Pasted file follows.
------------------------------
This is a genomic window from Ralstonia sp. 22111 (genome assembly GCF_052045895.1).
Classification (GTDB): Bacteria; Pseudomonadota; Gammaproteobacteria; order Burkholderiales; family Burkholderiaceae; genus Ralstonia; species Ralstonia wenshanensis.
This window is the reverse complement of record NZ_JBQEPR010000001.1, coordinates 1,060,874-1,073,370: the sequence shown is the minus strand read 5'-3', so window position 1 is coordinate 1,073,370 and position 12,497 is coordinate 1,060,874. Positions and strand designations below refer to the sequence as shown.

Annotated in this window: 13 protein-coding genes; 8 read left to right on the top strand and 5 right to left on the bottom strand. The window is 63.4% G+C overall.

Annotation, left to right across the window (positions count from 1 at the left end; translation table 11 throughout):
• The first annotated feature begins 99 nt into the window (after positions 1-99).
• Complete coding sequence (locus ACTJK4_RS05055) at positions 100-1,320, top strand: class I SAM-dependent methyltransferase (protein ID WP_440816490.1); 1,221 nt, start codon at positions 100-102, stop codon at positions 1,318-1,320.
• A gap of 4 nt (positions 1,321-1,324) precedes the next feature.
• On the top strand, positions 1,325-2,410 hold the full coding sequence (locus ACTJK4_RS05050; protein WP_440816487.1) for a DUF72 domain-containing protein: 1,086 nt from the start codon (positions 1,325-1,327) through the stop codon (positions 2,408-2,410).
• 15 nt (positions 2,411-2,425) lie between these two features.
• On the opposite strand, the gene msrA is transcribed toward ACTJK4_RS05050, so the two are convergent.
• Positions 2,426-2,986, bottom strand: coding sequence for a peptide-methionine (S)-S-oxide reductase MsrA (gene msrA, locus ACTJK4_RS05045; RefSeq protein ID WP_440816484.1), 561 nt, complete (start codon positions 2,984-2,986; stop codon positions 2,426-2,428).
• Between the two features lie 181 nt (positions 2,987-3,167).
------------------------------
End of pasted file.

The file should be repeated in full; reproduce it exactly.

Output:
This is a genomic window from Ralstonia sp. 22111 (genome assembly GCF_052045895.1).
Classification (GTDB): Bacteria; Pseudomonadota; Gammaproteobacteria; order Burkholderiales; family Burkholderiaceae; genus Ralstonia; species Ralstonia wenshanensis.
This window is the reverse complement of record NZ_JBQEPR010000001.1, coordinates 1,060,874-1,073,370: the sequence shown is the minus strand read 5'-3', so window position 1 is coordinate 1,073,370 and position 12,497 is coordinate 1,060,874. Positions and strand designations below refer to the sequence as shown.

Annotated in this window: 13 protein-coding genes; 8 read left to right on the top strand and 5 right to left on the bottom strand. The window is 63.4% G+C overall.

Annotation, left to right across the window (positions count from 1 at the left end; translation table 11 throughout):
• The first annotated feature begins 99 nt into the window (after positions 1-99).
• Complete coding sequence (locus ACTJK4_RS05055) at positions 100-1,320, top strand: class I SAM-dependent methyltransferase (protein ID WP_440816490.1); 1,221 nt, start codon at positions 100-102, stop codon at positions 1,318-1,320.
• A gap of 4 nt (positions 1,321-1,324) precedes the next feature.
• On the top strand, positions 1,325-2,410 hold the full coding sequence (locus ACTJK4_RS05050; protein WP_440816487.1) for a DUF72 domain-containing protein: 1,086 nt from the start codon (positions 1,325-1,327) through the stop codon (positions 2,408-2,410).
• 15 nt (positions 2,411-2,425) lie between these two features.
• On the opposite strand, the gene msrA is transcribed toward ACTJK4_RS05050, so the two are convergent.
• Positions 2,426-2,986, bottom strand: coding sequence for a peptide-methionine (S)-S-oxide reductase MsrA (gene msrA, locus ACTJK4_RS05045; RefSeq protein ID WP_440816484.1), 561 nt, complete (start codon positions 2,984-2,986; stop codon positions 2,426-2,428).
• Between the two features lie 181 nt (positions 2,987-3,167).